Sometimes the last minute shoots are the most fun. No time for prep, just grab your go bags and head out.

Aeronaut Brewery and Brooklyn Boulders are getting together to throw a New Years Eve bash. I had the good fortune to be at Opus Affair, drinking with Jason McCool mentioned where he was headed next. Climbers from BKBS were wearing formal wear and posing for photos to promote the party. 

Climbing, photography and fancy dress? I'm in. 

Shooting rock climbers is challenging already. If you shoot from the ground looking up at their butts, then you'll see the same thing everyone always sees. Instead, shooting from above the climber offers a new perspective. One that most people never get to see. Plus, capturing their faces creates a real emotional connection between the viewer and the climber. Thats the shot you want. 

I grabbed my photo bag (always keep your batteries charged) and my climbing bag (rope, shoes, harness, chalk bag) and we got to the gym around 10:30pm. After a few rounds of cocktails at Stoddards, I knew this would get interesting. Unfortunately, I had to turn down offers of additional beers from Aeronaut until after this was wrapped. 

Logistics get complicated when you're not shooting from the ground. Here's how I thought about setting up each shot. Pick the handhold the climber would hang from. Guess what are the best framing options. Figure out where I need to be positioned to get the shot. Establish the best way to anchor and belay me so I don't die. Clip the camera to my harness, tie in, climb up and hope that I guessed correctly in all the previous steps.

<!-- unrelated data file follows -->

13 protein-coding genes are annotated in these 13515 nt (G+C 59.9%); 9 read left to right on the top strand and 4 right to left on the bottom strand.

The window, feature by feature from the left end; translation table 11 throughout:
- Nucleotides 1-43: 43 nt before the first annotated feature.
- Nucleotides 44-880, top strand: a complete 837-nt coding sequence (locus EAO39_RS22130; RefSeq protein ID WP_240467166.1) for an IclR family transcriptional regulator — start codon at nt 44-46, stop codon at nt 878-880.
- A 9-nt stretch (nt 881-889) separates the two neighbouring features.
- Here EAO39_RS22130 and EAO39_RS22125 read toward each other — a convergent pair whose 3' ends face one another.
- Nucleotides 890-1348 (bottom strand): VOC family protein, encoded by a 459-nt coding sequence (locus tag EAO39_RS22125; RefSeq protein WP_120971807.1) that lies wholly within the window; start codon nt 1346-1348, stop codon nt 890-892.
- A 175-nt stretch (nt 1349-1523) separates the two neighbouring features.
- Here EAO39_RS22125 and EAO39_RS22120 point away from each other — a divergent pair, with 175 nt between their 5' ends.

Once I'm on the wall, I can't just take a step to my left or right to change the framing. Up and down can change a little, but not much. I shot with a 24-70 zoom lens, which allowed some flexibility. Once the climber is in position, the clock is ticking. I can't just ask them to hang out indefinitely until I fiddle around with settings and positioning. I love shooting under this kind of pressure.

Setting the mood.

These shots are for promoting a New Years Eve party. So, we wanted to have a mostly dark frame, with the subjects illuminated. I brought two flashes with remote triggers, but no light modifiers or stands. For a shot like this, I meticulously plan the lighting framing, and perspective options. No time for that today. 

We finished with a few more shots from the ground. Climbing chalk and flashes make a great combination. We got some group shots, and a poster-ready photo of Michelle, in the gown.

Thanks to Luke for belaying me for extended periods of time, and all the people hanging around who were willing to grab a flash and follow directions. We wrapped the shoot just after 1:30am, and I finally enjoyed that beer. 

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